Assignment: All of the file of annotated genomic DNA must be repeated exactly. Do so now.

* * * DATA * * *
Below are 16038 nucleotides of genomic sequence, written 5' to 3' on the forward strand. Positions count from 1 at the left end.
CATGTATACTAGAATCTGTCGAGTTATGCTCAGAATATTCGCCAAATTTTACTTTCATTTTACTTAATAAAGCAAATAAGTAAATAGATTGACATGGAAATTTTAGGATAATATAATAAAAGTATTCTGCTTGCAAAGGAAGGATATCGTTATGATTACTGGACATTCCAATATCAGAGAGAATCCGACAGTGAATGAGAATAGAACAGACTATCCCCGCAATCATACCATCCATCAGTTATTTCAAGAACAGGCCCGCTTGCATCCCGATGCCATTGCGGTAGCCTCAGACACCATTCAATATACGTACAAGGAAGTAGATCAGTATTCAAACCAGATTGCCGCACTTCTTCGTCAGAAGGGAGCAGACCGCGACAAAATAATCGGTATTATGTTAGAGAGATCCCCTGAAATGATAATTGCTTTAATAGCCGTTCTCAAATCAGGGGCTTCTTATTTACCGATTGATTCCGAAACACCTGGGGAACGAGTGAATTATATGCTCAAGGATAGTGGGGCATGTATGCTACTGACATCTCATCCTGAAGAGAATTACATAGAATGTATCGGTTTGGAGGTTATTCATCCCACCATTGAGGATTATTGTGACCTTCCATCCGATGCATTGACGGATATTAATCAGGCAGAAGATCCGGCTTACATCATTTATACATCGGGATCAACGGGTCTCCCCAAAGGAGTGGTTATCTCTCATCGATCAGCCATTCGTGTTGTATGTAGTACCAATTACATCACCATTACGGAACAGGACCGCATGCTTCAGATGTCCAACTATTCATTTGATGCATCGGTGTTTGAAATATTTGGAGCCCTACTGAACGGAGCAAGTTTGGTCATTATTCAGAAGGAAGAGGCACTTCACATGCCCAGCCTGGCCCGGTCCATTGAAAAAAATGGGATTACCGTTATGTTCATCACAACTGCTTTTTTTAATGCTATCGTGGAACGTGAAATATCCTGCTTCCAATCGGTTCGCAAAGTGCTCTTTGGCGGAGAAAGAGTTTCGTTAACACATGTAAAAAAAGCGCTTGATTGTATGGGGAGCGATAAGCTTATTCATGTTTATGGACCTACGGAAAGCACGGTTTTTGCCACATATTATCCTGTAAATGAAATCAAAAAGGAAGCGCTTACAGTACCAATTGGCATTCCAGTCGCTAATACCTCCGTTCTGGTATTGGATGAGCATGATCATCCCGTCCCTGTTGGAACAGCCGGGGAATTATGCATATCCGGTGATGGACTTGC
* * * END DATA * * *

Below are 16038 nucleotides of genomic sequence, written 5' to 3' on the forward strand. Positions count from 1 at the left end.
CATGTATACTAGAATCTGTCGAGTTATGCTCAGAATATTCGCCAAATTTTACTTTCATTTTACTTAATAAAGCAAATAAGTAAATAGATTGACATGGAAATTTTAGGATAATATAATAAAAGTATTCTGCTTGCAAAGGAAGGATATCGTTATGATTACTGGACATTCCAATATCAGAGAGAATCCGACAGTGAATGAGAATAGAACAGACTATCCCCGCAATCATACCATCCATCAGTTATTTCAAGAACAGGCCCGCTTGCATCCCGATGCCATTGCGGTAGCCTCAGACACCATTCAATATACGTACAAGGAAGTAGATCAGTATTCAAACCAGATTGCCGCACTTCTTCGTCAGAAGGGAGCAGACCGCGACAAAATAATCGGTATTATGTTAGAGAGATCCCCTGAAATGATAATTGCTTTAATAGCCGTTCTCAAATCAGGGGCTTCTTATTTACCGATTGATTCCGAAACACCTGGGGAACGAGTGAATTATATGCTCAAGGATAGTGGGGCATGTATGCTACTGACATCTCATCCTGAAGAGAATTACATAGAATGTATCGGTTTGGAGGTTATTCATCCCACCATTGAGGATTATTGTGACCTTCCATCCGATGCATTGACGGATATTAATCAGGCAGAAGATCCGGCTTACATCATTTATACATCGGGATCAACGGGTCTCCCCAAAGGAGTGGTTATCTCTCATCGATCAGCCATTCGTGTTGTATGTAGTACCAATTACATCACCATTACGGAACAGGACCGCATGCTTCAGATGTCCAACTATTCATTTGATGCATCGGTGTTTGAAATATTTGGAGCCCTACTGAACGGAGCAAGTTTGGTCATTATTCAGAAGGAAGAGGCACTTCACATGCCCAGCCTGGCCCGGTCCATTGAAAAAAATGGGATTACCGTTATGTTCATCACAACTGCTTTTTTTAATGCTATCGTGGAACGTGAAATATCCTGCTTCCAATCGGTTCGCAAAGTGCTCTTTGGCGGAGAAAGAGTTTCGTTAACACATGTAAAAAAAGCGCTTGATTGTATGGGGAGCGATAAGCTTATTCATGTTTATGGACCTACGGAAAGCACGGTTTTTGCCACATATTATCCTGTAAATGAAATCAAAAAGGAAGCGCTTACAGTACCAATTGGCATTCCAGTCGCTAATACCTCCGTTCTGGTATTGGATGAGCATGATCATCCCGTCCCTGTTGGAACAGCCGGGGAATTATGCATATCCGGTGATGGACTTGC